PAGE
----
What my mom did for my cooking habits is equally as priceless as my dad's renegade, recipe ignoring style. She taught me the basics.  Things I cook ALL the time when eating is necessary and frozen food won't cut it.  I remember my mom making me stir the risotto, and the first time we made pasta from scratch, and how scary it was cutting up my first chicken (chickens do still feel a little creepy when being prepared whole, but not so creepy I won't touch them)


But my favorite staple Mom taught me to make, aside from Shake'n'bake pork chops (which are really fucking good, for the record) is tuna salad.  Tuna salad represents a day when men aren't around.  God only knows why that is, but Mom and I would make tuna salad and mix it with pasta and eat it until we rolled out of the kitchen, only to come back for more hours later.  And for some reason there were never any men around when we made it.  My dad would be on a business trip or my brothers at soccer games and this would be an easy, quick meal we would both always be in the mood for.  On top of that, you rarely need to make a trip to the store to make tuna salad since celery and mayo are always in the fridge, and onions always in the cupboards. 


Sunday mornings are all about Kate.  Kyle is at work until 3 or 4, and I can do whatever I want without male distraction.  This usually involves client meetings, editing and more recently going to the gym.  Today it meant fending for myself for lunch, and just you guess what was in the fridge and cupboards.  Tuna, celery, onions and mayo.  I was also in the good graces of having purchased a bag of avocados last week, with one perfectly ripe alligator pear just asking to be fanned across the top of my open faced sandwich. 

Don't forget mom, you also made me eat whole wheat bread growing up and even though I would have died for a wonderbread sandwich at the age of 8, nothing with enriched all purpose flour crosses the threshold into my kitchen these days... unless I'm baking cookies.  I even eat the crusts ;)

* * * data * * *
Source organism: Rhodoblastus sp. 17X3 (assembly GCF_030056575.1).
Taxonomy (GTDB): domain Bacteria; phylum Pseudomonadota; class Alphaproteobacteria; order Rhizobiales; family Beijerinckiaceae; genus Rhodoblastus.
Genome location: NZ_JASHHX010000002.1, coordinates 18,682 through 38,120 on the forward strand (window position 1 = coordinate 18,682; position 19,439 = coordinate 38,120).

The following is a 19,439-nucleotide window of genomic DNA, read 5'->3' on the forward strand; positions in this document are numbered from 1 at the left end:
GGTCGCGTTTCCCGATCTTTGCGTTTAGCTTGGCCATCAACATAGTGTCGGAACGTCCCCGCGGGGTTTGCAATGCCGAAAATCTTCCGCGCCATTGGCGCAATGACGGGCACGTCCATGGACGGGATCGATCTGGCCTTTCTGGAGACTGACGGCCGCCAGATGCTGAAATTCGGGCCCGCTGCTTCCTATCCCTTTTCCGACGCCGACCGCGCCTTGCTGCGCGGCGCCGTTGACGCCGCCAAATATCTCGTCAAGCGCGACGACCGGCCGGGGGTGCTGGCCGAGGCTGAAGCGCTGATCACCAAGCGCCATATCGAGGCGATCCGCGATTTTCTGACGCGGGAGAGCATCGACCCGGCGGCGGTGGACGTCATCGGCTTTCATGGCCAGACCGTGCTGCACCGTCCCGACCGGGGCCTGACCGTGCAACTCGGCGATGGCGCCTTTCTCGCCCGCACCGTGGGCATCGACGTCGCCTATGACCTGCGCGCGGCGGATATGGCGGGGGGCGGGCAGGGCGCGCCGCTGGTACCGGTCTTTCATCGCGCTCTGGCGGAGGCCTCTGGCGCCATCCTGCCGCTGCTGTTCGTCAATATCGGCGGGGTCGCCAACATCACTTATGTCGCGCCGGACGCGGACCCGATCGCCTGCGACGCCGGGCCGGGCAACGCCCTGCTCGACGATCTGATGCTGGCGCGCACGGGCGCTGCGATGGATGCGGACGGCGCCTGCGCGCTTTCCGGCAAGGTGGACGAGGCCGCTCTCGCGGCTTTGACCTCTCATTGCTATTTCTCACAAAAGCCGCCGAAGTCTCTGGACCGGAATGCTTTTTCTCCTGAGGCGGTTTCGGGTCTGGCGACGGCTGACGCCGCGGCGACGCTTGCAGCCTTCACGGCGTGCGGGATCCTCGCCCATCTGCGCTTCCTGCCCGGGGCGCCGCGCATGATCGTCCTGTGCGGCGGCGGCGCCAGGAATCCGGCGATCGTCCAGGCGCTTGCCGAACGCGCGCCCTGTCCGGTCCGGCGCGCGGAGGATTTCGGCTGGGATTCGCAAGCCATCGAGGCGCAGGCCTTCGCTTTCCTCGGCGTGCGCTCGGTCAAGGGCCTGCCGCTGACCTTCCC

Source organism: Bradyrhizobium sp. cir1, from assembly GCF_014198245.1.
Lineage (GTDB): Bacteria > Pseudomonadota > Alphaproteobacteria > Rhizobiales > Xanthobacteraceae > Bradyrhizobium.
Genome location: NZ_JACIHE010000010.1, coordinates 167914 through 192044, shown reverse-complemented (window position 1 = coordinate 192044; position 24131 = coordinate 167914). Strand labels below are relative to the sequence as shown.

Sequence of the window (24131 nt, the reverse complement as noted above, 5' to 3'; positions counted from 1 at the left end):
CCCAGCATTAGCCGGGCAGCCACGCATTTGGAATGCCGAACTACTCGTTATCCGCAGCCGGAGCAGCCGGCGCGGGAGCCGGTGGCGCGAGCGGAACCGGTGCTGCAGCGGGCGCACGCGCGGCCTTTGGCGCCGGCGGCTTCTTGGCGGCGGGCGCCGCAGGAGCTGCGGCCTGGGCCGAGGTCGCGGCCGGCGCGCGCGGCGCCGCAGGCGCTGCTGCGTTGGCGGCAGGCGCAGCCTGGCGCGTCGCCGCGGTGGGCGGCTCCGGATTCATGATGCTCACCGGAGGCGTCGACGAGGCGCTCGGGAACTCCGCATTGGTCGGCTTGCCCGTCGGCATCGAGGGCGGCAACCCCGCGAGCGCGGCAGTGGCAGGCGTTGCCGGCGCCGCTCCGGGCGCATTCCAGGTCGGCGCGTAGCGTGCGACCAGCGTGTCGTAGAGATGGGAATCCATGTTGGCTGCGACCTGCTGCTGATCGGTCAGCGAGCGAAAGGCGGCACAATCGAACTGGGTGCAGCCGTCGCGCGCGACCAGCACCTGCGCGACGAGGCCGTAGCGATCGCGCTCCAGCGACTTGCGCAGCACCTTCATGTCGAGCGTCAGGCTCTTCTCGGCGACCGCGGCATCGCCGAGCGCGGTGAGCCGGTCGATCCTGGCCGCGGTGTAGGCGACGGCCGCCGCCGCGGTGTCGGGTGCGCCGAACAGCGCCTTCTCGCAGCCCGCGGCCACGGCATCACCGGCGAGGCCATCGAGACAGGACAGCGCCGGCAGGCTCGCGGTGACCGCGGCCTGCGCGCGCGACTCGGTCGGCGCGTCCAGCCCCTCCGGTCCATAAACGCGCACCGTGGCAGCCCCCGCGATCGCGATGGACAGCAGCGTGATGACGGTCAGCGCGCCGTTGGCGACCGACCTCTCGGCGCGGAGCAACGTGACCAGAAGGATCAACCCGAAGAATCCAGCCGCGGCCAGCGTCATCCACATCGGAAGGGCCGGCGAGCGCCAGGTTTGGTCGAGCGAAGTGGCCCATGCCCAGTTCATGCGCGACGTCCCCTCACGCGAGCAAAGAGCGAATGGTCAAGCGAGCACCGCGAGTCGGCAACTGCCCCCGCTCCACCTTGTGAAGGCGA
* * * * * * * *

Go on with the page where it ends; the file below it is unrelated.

Eggs in Cocottes with Black Garlic

My awesome friends at Marx Foods never fail to provide me with new ingredients at which to test my hands, even if I have a pileup of their products scattered throughout my house as it is.  This time around they were offering a sample of their black garlic to bloggers willing to try it out and review it on their sites.  Being the knowledgeable food snob that I am, Marx Foods always proves to me that I still have plenty to learn regarding obscure and unique ingredients: I had never heard of black garlic until they mentioned it.  Though by no means an expert recipe writer, I am always up for a challenge, so awaiting for me after a lovely snowstorm were two heads of black garlic.


I sat on my bag for a while.  Christmas was coming and I wasn't doing a lot of experimental cooking outside of making Broccoli and Rice Casserole from scratch.  Then it came time to pack up for Houston (my Christmas destination) and I threw the garlic in my bag next to the Surly t-shirt for my brother and homemade bath salts for my Mom.  Cooking has always been a part of family gatherings so I was certain I'd have the opportunity to utilize my fancy new ingredient at some point during my trip. 


My opportunity came yesterday morning at breakfast time.  We had returned the night before from a trip to Fort Worth to visit more family members and were ready to detox ourself from the potato casserole and beef jerky overload we had enjoyed during the past two days. 


After a bit of brain storming, Kyle helped me come up with the idea to use the garlic in Eggs in Cocottes, a favorite dish of mine I originally discovered years ago at the Grand Cafe.  Cocottes are simply a reference to the little dish the eggs are served in, so any variation of individual servings of eggs in a small dish classifies as Eggs in Cocottes in my opinion. 


We used the only oven-proof ramekins we had on hand and they were a little small to be a main breakfast dish. This would be lovely served after a starter of sticky buns or with a side of potatoes and a well made bloody mary.


Eggs in Cocottes with Black Garlic

Serves 4


4 ramekins, 1 Baking Pan



4 slices Brioche or Challah Bread

4 eggs

3/4c whipping cream

4 cloves Marx Foods Black Garlic, chopped

1 clove Marx Foods Black Garlic, sliced thinly

1/2c grated Gruyere Cheese


Heat the oven to 425F and put a kettle of water on to boil.  Trim the bread into rounds that fit in the bottom of the ramekins. 

Using a stand or hand mixer, whip the cream until firm peaks form.

Mix in the chopped garlic. 

Line ramekins with bread rounds.  Cover the bread with a dollop of whipped cream garlic mixture. 

Crack one egg into each ramekin.

... and top with another dollop of whipped cream.

Top each ramekin with gruyere cheese and garnish with a slice of black garlic. 

Arrange ramekins in baking pan and fill the pan with boiling water until it reaches 1/2 way up the sides of the ramekins. 

Bake in the oven for 6-10 minutes; until eggs are set and the cheese has browned.  Serve immediately. 

Slightly sweet and a little earthy, the black garlic adds a very nice complexity to this breakfast dish.  Mixing the garlic with the whipped cream ensures a good spread of the full flavor throughout the dish, and it paired great with the sharpness of the gruyere cheese (if I do say so myself).